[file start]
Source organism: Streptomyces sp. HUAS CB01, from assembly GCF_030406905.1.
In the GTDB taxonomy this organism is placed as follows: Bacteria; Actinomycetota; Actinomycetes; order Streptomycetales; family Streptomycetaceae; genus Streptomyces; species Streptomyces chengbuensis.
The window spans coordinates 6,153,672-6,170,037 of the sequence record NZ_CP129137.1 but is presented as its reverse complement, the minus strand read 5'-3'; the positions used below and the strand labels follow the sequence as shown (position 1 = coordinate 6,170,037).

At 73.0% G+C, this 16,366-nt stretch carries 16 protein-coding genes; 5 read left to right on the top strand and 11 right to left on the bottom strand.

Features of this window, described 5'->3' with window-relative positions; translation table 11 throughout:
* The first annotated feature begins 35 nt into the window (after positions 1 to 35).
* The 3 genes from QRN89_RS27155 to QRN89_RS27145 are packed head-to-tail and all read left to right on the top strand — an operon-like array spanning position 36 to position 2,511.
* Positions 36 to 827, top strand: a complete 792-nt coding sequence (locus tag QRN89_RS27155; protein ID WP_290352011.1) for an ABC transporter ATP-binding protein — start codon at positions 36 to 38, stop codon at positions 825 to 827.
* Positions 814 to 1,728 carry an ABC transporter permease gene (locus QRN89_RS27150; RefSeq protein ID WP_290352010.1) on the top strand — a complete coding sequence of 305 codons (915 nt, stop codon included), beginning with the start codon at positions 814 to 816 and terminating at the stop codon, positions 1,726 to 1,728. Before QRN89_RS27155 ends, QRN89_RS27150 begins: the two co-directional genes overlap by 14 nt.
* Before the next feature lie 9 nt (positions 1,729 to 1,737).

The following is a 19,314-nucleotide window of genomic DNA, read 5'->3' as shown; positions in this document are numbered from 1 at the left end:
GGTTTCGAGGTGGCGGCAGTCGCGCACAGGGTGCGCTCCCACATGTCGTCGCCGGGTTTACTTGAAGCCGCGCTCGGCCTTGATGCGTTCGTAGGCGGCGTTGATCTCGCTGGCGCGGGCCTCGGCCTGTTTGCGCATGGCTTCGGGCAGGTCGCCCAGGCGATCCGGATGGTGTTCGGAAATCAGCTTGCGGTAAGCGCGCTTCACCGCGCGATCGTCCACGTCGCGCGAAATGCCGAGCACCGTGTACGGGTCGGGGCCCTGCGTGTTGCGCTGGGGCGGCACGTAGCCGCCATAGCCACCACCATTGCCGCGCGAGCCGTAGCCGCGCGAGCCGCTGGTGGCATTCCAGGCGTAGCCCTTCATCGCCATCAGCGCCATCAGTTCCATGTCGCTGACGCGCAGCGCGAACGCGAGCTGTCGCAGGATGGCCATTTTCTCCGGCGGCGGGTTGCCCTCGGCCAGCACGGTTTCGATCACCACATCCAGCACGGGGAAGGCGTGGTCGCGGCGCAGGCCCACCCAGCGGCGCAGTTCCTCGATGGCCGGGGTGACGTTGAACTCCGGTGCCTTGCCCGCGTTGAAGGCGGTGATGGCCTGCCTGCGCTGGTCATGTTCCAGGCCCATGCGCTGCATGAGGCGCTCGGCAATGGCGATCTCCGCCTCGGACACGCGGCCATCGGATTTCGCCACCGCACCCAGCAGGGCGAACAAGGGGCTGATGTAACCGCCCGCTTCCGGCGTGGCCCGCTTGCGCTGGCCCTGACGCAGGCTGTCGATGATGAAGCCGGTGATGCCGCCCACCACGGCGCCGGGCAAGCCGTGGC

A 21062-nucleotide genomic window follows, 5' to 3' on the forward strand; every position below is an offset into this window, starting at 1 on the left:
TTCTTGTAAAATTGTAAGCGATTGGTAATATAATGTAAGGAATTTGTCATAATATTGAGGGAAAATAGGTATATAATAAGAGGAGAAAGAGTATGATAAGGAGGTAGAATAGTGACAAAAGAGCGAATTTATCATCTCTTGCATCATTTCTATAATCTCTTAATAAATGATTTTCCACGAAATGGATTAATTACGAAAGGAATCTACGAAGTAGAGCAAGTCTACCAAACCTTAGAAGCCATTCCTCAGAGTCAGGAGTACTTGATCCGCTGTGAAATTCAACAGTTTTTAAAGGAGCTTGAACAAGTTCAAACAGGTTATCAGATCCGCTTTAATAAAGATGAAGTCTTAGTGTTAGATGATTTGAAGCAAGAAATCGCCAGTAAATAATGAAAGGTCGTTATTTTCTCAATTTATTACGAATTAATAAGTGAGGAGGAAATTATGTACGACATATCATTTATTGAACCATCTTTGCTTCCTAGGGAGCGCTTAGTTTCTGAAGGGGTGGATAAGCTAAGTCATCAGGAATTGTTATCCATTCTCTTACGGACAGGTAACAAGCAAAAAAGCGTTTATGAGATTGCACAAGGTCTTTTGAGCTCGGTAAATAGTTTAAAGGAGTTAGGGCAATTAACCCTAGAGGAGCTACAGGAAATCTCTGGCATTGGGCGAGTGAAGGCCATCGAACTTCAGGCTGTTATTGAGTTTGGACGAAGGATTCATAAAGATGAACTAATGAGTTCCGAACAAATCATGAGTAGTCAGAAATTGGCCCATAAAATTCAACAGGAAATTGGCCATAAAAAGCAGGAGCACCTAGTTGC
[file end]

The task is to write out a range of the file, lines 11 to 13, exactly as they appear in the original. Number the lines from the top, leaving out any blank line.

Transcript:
The following is a 19,314-nucleotide window of genomic DNA, read 5'->3' as shown; positions in this document are numbered from 1 at the left end:
GGTTTCGAGGTGGCGGCAGTCGCGCACAGGGTGCGCTCCCACATGTCGTCGCCGGGTTTACTTGAAGCCGCGCTCGGCCTTGATGCGTTCGTAGGCGGCGTTGATCTCGCTGGCGCGGGCCTCGGCCTGTTTGCGCATGGCTTCGGGCAGGTCGCCCAGGCGATCCGGATGGTGTTCGGAAATCAGCTTGCGGTAAGCGCGCTTCACCGCGCGATCGTCCACGTCGCGCGAAATGCCGAGCACCGTGTACGGGTCGGGGCCCTGCGTGTTGCGCTGGGGCGGCACGTAGCCGCCATAGCCACCACCATTGCCGCGCGAGCCGTAGCCGCGCGAGCCGCTGGTGGCATTCCAGGCGTAGCCCTTCATCGCCATCAGCGCCATCAGTTCCATGTCGCTGACGCGCAGCGCGAACGCGAGCTGTCGCAGGATGGCCATTTTCTCCGGCGGCGGGTTGCCCTCGGCCAGCACGGTTTCGATCACCACATCCAGCACGGGGAAGGCGTGGTCGCGGCGCAGGCCCACCCAGCGGCGCAGTTCCTCGATGGCCGGGGTGACGTTGAACTCCGGTGCCTTGCCCGCGTTGAAGGCGGTGATGGCCTGCCTGCGCTGGTCATGTTCCAGGCCCATGCGCTGCATGAGGCGCTCGGCAATGGCGATCTCCGCCTCGGACACGCGGCCATCGGATTTCGCCACCGCACCCAGCAGGGCGAACAAGGGGCTGATGTAACCGCCCGCTTCCGGCGTGGCCCGCTTGCGCTGGCCCTGACGCAGGCTGTCGATGATGAAGCCGGTGATGCCGCCCACCACGGCGCCGGGCAAGCCGTGGC

A 21062-nucleotide genomic window follows, 5' to 3' on the forward strand; every position below is an offset into this window, starting at 1 on the left: